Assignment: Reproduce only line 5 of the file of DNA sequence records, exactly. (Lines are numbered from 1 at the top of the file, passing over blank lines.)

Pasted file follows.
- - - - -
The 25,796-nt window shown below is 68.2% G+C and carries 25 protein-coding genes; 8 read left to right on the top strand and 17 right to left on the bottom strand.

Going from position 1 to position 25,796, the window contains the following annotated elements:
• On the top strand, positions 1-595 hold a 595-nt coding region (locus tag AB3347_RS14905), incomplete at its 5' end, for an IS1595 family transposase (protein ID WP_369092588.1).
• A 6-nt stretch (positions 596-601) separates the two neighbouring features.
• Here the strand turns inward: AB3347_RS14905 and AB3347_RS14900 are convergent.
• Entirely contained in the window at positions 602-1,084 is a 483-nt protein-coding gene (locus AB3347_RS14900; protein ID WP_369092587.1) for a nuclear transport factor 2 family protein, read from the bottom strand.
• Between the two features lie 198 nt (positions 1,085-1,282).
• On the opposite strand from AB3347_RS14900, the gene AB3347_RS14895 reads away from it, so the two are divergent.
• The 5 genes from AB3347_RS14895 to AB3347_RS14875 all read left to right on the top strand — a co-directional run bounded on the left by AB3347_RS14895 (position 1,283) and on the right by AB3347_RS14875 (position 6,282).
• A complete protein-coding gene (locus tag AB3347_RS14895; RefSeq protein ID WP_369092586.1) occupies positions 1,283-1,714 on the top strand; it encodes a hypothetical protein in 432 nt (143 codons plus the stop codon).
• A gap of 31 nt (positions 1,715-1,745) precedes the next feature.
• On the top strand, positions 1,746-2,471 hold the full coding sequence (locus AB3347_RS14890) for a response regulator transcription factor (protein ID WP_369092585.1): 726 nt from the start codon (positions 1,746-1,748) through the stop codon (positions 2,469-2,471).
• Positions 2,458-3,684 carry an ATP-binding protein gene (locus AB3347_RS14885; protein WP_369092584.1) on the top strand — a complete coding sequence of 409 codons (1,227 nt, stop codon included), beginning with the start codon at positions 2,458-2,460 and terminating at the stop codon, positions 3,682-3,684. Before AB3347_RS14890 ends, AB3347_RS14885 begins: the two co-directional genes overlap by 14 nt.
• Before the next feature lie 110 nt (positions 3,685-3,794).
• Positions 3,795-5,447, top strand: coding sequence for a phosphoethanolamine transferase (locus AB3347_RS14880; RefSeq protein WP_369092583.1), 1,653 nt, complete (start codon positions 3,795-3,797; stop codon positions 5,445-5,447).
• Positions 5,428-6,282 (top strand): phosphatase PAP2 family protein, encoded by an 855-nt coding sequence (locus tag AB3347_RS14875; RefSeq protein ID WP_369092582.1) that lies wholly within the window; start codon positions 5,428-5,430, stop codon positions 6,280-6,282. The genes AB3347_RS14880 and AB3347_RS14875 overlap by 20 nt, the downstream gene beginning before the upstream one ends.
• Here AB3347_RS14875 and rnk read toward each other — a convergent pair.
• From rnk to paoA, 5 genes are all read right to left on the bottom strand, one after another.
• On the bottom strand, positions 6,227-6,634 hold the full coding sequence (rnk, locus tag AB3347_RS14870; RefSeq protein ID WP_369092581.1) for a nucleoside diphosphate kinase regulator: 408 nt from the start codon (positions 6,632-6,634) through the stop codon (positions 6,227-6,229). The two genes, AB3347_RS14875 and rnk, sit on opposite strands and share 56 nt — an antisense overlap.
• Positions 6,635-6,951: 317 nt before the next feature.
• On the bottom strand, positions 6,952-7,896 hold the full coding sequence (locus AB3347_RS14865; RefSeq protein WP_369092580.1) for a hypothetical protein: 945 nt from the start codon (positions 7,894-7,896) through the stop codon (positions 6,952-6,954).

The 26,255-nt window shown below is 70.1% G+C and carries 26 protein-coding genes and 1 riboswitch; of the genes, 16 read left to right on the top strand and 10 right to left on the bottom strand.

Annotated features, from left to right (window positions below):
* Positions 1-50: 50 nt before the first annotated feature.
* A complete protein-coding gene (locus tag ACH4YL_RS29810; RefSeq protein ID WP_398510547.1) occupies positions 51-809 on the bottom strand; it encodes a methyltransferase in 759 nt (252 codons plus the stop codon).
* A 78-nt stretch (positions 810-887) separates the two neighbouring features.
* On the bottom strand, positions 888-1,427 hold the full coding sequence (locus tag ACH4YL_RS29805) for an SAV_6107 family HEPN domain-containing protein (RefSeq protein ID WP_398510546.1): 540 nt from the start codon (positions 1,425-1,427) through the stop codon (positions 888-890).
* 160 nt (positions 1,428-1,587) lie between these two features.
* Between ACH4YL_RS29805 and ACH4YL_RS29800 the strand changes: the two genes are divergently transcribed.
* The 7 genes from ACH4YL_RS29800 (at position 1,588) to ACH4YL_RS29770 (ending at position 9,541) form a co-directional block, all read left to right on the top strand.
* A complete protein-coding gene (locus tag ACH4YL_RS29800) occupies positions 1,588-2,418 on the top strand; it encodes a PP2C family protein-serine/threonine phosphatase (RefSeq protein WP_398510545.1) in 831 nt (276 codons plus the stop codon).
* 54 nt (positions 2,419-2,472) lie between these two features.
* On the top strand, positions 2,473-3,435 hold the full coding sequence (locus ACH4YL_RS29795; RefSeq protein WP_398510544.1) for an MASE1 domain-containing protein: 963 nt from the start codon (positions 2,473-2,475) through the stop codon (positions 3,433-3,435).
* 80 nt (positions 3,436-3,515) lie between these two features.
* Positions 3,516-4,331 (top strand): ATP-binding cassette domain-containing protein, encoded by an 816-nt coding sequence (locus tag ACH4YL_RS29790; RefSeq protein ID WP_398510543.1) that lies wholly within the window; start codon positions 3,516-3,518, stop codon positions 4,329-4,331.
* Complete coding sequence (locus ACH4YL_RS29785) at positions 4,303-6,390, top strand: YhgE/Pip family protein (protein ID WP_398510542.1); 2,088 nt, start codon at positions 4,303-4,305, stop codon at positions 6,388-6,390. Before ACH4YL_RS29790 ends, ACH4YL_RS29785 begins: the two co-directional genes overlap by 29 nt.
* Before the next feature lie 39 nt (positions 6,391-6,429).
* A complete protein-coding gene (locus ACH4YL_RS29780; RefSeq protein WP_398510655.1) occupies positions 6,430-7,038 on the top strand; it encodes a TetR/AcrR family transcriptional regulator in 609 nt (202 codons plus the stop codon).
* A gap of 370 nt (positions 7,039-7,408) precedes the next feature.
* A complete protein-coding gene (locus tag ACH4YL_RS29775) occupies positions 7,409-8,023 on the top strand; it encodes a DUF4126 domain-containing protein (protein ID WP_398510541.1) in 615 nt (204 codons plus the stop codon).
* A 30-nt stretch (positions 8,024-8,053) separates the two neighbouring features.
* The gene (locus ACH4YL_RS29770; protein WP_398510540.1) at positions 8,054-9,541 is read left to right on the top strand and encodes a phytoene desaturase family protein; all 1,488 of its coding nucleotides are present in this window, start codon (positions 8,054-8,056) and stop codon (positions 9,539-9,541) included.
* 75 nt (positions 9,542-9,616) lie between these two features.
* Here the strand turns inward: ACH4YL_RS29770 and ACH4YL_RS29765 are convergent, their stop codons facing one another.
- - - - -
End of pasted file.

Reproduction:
• Here the strand turns inward: AB3347_RS14905 and AB3347_RS14900 are convergent.